Journal of Inherited Metabolic Disease

, Volume 29, Issue 4, pp 589–589

Dietary intervention and oxidative phosphorylation capacity

Authors

    • Department of Pediatrics, Nijmegen Centre for Mitochondrial DisordersRadboud University Nijmegen Medical Centre
  • Richard Rodenburg
    • Department of Pediatrics, Nijmegen Centre for Mitochondrial DisordersRadboud University Nijmegen Medical Centre
  • Heidi Zweers van Essen
    • Department of Dietetics, Nijmegen Centre for Mitochondrial DisordersRadboud University Nijmegen Medical Centre
  • Maaike De Vries
    • Department of Pediatrics, Nijmegen Centre for Mitochondrial DisordersRadboud University Nijmegen Medical Centre
  • Jan Smeitink
    • Department of Pediatrics, Nijmegen Centre for Mitochondrial DisordersRadboud University Nijmegen Medical Centre
Short Report

DOI: 10.1007/s10545-006-0227-x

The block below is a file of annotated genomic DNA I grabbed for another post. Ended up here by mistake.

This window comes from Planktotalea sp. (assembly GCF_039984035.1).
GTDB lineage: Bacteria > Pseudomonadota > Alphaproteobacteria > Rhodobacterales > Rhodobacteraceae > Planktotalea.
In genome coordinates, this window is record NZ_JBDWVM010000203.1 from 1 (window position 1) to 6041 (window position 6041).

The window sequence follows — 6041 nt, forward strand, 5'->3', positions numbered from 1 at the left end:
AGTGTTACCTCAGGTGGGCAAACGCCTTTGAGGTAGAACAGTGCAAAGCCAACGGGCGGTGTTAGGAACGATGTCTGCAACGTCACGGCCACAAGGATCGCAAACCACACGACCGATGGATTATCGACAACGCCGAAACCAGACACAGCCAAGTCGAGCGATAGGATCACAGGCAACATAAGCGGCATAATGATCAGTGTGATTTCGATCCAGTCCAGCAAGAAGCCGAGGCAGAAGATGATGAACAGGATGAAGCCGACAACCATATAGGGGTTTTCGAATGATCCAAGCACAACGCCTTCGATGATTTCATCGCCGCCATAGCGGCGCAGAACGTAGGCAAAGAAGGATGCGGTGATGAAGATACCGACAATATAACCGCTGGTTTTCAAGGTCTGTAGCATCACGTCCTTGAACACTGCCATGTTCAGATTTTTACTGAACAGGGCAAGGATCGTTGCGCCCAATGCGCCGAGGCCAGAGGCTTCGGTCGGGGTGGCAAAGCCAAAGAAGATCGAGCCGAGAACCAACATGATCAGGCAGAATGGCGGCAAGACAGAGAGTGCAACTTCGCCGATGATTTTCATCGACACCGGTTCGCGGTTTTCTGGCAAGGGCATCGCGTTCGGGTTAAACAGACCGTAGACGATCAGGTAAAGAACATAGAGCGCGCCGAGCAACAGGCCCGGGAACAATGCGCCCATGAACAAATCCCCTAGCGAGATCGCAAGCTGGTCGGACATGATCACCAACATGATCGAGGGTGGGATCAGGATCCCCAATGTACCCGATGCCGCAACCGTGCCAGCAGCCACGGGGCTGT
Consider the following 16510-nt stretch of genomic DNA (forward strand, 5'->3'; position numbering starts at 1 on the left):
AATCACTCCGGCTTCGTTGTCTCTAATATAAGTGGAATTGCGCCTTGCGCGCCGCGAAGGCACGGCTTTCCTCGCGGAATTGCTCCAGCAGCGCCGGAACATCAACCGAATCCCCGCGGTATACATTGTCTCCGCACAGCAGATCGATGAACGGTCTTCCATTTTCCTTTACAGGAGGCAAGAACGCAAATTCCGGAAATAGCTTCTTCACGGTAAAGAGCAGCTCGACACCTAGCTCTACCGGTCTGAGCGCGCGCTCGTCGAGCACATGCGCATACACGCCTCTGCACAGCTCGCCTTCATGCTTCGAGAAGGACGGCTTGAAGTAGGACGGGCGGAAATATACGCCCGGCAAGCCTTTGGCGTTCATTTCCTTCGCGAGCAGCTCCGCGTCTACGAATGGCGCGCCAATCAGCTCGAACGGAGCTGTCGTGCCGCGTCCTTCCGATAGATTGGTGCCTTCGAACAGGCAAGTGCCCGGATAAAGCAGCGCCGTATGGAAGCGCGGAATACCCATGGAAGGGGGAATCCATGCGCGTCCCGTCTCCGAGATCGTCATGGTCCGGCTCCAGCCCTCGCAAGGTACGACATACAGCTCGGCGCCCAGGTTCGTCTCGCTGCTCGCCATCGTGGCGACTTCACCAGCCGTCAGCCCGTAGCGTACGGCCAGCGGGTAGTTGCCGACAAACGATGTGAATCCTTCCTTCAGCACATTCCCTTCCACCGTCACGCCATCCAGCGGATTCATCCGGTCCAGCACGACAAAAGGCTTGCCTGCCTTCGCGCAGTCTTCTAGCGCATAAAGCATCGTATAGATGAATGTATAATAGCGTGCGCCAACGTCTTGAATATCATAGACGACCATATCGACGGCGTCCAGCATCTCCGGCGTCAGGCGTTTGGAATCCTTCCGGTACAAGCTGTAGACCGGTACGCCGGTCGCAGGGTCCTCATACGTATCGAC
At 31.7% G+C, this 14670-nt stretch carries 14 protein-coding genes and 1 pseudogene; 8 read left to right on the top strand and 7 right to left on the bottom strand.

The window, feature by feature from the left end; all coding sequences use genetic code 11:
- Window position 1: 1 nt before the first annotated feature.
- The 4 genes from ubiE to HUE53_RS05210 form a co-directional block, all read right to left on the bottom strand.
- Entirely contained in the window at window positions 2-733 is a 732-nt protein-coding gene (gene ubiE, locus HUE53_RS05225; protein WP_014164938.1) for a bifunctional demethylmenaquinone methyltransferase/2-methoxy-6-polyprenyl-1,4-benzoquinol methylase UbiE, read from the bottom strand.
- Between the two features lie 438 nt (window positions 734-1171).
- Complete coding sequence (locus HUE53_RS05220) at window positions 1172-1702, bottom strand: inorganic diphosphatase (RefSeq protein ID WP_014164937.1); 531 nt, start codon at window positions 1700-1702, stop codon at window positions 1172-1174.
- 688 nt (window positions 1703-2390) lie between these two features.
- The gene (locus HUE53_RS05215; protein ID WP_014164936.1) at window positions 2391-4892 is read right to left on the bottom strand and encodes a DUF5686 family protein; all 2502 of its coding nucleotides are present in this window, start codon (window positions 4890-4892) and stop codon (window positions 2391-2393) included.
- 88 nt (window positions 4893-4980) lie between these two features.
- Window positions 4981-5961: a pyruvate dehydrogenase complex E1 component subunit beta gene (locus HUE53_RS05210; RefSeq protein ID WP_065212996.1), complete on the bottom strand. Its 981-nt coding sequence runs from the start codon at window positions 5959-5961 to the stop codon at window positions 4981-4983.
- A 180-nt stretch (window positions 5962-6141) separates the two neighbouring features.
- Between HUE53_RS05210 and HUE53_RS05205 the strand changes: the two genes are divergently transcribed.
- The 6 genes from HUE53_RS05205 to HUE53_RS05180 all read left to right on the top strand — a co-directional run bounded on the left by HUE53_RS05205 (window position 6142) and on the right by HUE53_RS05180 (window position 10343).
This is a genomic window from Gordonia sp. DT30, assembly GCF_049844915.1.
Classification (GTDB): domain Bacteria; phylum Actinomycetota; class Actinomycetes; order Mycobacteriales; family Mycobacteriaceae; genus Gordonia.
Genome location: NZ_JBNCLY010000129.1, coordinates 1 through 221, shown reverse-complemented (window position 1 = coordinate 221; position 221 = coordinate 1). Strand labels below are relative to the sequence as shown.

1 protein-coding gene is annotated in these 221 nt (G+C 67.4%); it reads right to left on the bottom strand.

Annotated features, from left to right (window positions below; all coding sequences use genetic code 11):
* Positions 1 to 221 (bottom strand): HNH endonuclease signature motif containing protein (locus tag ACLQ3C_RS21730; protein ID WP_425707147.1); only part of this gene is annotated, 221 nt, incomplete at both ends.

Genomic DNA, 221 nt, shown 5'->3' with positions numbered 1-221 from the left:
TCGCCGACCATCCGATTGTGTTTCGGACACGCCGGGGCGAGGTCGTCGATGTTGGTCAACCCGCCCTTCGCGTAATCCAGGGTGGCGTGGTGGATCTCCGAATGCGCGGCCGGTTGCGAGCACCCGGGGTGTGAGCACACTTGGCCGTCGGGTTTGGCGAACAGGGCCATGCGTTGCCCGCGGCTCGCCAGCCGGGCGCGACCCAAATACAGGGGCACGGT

Cite this article as:
Morava, E., Rodenburg, R., van Essen, H.Z. et al. J Inherit Metab Dis (2006) 29: 589. doi:10.1007/s10545-006-0227-x

Summary

Secondary deterioration of mitochondrial function has been reported in patients with anorexia and cancer-related malnutrition. Inadequate nutrition, failure to thrive and feeding problems are also common symptoms in children with primary oxidative phosphorylation defects. As a standard intervention protocol we advise an age-appropriate diet and energy intake in our patients diagnosed with a mitochondrial dysfunction. By comparing the results of the first and the second samples from a group of children who underwent repeated muscle biopsies, we observed biochemical improvement in the mitochondrial function in 7 out of 10 patients following dietary advice and intervention. We suggest evaluating the nutritional state by interpretation of the skeletal muscle biochemistry in patients with a suspected oxidative phosphorylation defect. Since an insufficient dietary intake could play a role in secondary mitochondrial dysfunction, nutritional intervention should be performed prior to the biopsy. On the other hand, our data suggest that optimizing the nutritional and energy intake might also improve the utilization of the residual mitochondrial energy-generating capacity in patients with primary oxidative phosphorylation defects.

Supplementary material

10545_2006_ESM_227.pdf (189 kb)
Dietary intervention and oxidative phosphorylation capacity

Copyright information

© SSIEM and Springer 2006